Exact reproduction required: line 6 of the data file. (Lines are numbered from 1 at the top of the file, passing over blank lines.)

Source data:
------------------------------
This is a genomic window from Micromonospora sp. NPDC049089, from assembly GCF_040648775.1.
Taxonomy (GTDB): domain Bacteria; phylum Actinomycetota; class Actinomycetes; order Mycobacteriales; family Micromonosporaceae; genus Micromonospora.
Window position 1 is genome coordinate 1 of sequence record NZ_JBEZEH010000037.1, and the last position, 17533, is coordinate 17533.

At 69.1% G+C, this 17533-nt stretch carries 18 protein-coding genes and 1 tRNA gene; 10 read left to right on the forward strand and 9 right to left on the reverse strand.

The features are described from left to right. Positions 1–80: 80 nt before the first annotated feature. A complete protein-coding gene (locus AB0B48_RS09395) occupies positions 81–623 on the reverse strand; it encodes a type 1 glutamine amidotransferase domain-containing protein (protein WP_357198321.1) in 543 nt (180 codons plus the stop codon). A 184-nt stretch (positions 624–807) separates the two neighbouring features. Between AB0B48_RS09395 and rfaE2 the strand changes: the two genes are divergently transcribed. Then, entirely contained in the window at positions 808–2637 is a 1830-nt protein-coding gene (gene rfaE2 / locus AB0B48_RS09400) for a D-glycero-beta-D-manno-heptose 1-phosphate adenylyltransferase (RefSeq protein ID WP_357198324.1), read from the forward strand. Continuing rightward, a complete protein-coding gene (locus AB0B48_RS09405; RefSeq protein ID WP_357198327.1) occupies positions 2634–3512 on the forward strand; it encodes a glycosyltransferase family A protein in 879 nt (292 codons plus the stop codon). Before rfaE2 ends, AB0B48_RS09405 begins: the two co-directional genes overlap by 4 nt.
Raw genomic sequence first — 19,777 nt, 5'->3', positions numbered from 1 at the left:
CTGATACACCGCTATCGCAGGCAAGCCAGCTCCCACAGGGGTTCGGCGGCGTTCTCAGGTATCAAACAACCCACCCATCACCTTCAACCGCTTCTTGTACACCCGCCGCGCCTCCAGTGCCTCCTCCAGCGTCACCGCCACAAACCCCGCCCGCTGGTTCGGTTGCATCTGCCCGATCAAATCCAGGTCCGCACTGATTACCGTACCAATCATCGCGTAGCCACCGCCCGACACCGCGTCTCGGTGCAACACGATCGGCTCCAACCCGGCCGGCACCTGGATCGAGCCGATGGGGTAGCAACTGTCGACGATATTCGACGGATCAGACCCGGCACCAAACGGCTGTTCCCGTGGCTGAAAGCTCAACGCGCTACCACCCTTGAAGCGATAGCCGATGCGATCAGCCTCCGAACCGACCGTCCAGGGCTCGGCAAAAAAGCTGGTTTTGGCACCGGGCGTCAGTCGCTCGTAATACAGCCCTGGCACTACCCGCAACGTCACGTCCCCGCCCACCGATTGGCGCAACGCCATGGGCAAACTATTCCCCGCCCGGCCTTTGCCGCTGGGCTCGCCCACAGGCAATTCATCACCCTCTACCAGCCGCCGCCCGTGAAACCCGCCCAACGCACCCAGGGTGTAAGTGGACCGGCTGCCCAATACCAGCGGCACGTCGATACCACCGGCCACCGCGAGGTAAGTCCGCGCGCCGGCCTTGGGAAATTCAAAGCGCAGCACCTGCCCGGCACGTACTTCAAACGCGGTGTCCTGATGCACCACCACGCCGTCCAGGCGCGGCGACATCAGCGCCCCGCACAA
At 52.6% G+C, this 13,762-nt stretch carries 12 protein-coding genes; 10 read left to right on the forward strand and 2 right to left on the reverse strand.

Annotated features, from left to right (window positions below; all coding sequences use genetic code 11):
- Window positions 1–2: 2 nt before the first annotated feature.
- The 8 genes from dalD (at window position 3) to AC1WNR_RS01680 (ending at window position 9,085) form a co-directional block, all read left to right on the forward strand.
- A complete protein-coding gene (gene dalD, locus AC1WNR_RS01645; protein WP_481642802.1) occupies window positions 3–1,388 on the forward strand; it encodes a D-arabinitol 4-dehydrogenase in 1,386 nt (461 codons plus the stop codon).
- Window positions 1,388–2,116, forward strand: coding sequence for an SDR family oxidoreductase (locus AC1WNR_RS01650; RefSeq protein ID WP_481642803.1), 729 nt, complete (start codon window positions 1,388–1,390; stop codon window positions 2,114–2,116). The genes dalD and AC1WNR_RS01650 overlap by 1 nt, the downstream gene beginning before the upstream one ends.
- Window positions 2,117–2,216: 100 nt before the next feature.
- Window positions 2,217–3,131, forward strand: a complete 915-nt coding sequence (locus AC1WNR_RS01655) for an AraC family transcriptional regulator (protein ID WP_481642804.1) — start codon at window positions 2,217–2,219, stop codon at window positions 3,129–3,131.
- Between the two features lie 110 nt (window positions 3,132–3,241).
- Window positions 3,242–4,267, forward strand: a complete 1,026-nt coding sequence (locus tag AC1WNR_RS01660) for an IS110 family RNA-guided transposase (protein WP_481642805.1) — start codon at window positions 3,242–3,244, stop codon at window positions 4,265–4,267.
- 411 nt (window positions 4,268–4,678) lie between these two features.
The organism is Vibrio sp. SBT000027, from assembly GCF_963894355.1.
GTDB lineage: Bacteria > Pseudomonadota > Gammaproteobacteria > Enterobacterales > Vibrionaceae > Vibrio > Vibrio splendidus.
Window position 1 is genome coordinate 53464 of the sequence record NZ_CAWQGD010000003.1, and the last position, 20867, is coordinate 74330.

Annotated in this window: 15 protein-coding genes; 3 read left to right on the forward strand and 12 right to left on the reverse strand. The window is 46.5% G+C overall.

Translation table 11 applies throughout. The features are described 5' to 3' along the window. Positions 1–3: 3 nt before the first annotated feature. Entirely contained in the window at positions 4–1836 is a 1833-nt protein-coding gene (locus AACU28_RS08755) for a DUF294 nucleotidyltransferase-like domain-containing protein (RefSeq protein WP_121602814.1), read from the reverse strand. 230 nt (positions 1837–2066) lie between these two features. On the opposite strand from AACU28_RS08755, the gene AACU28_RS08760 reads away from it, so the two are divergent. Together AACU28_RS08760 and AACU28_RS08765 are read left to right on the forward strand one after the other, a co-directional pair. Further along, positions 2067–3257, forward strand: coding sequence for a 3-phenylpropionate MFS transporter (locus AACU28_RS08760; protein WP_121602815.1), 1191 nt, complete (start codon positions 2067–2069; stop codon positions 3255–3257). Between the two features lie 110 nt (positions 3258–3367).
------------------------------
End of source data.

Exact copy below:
Raw genomic sequence first — 19,777 nt, 5'->3', positions numbered from 1 at the left: